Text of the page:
In responding to each, Langer returned to a similar point: Each of these complaints was born of mindlessness. They were instinctual responses rather than thoughtful engagement. Why not see the time alone at breakfast as a gift? Would the young mother rather have a child who blindly followed orders? And surely there was something interesting and redeemable to be found in the in-laws.

As advice, it was not revolutionary. But as the morning went on, and Langer described the research on which she had built her particular worldview, a sense emerged of just how powerful she thought the mind could be.

As Langer sees it, it’s the pervasiveness of mindless behavior that makes mindfulness so powerful, and her earliest research focused on the former. Her doctoral dissertation, at Yale, grew out of a poker game with some colleagues. One round, the dealer accidentally skipped someone. “Everyone went crazy,” Langer recalls. It was out of the question, she learned, to simply give the skipped person the next card and proceed with the deal. She began to wonder why people were so attached to “their” cards even when they had no idea whether they were good or bad.

At the time, the dominant view in the field of psychology assumed that human decision-making was a thoroughly logical process, driven by a constant calculation of probabilities and costs and benefits. The reaction to that botched deal made Langer suspect something very different.

To test this, she ran a study in which she set up a lottery and varied the terms by which people got their tickets. She found that subjects valued their tickets much more when they were allowed to choose them, even though that did nothing to increase their chances of winning. She called this “the illusion of control.”

Langer followed this up by looking at the often meaningless factors that determine how people evaluate information. In one study, conducted with Benzion Chanowitz and Arthur Blank, she had experimenters approach people who were using a Xerox machine and ask to cut in to make copies. They found that people were more likely to let someone cut if offered a reason - but, intriguingly, it did not matter if the reason made sense. People were as receptive to a meaningless reason (“to make copies”) as a valid one (“I’m in a rush”).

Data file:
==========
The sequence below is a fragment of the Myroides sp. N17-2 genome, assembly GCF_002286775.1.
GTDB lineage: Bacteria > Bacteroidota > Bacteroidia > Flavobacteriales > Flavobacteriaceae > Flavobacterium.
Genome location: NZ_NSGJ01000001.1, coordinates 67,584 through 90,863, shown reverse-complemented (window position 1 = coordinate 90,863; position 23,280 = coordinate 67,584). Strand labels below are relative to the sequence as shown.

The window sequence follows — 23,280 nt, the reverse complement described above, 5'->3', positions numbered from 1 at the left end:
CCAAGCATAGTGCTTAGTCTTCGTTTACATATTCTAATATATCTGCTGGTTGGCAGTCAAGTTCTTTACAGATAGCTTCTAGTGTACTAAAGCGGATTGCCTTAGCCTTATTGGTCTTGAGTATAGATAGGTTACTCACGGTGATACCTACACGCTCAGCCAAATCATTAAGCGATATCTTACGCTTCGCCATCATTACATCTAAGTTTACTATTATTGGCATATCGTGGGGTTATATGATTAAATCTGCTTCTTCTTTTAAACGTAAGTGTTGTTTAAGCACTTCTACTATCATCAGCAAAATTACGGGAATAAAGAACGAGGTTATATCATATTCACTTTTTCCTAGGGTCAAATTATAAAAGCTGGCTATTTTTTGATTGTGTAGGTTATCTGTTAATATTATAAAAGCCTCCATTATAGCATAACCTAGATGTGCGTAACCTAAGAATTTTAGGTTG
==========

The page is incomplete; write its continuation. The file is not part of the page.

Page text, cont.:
“It is not that people don’t hear the request,” Langer wrote in “Mindfulness,” “they simply don’t think about it actively.”

These findings broke open the field of social psychology. “It was a huge corrective,” says John Bargh, a psychologist at Yale known for his work on “automaticity” and thought. He remembers reading the Xerox machine study as a graduate student: “That just lit me up. It opened my eyes and everything was off to the races after that.”

For Bargh and others, Langer’s research cleared the way for a whole new model of how people really think and decide, one that replaced the cold inner logician with a rich tangle that incorporated emotion, evolution, and the particularities of the human body. Researchers like Daniel Gilbert, Antonio Damasio, and Dan Ariely saw mindless behavior as a trove of clues, and in many cases, psychologists discovered that there could be a value to “mindlessness” - our seemingly irrational instincts were not only quicker, but often more accurate than our more considered ruminations.

Langer, on the other hand, thought mindlessness was harmful. Not paying attention to their lives, as she saw it, made people bored and careless, prejudiced and complacent; it stunted innovation and led to catastrophic errors among pilots and soldiers and surgeons. She didn’t see mindlessness as a window into the brain. She saw it as a condition to be cured.

So Langer began to study its opposite. She called it “mindfulness,” a term that was being independently adopted around the same time by doctors and therapists embracing the Buddhist practice of mindful meditation. Langer’s definition was something more everyday - that we simply need to go through life paying better attention to it. She began to focus her work on the question of what difference that might make.

Among other things, she argued, it could make us live longer. In 1976, working with Judith Rodin at Yale - a psychologist who would later become president of the University of Pennsylvania - she published a landmark field study that looked at what happened when nursing home residents were given more control over their lives. Langer and Rodin set up their experiment so that one group of residents was asked to make a few small decisions about their lives - where to receive visitors, what entertainment options they preferred, and how to care for houseplants placed in their rooms - and another group was not given these choices. A year and a half later, Langer and Rodin found that not only were the residents who had been given more choices happier, more social, and more alert than the other group, many more of them were still alive.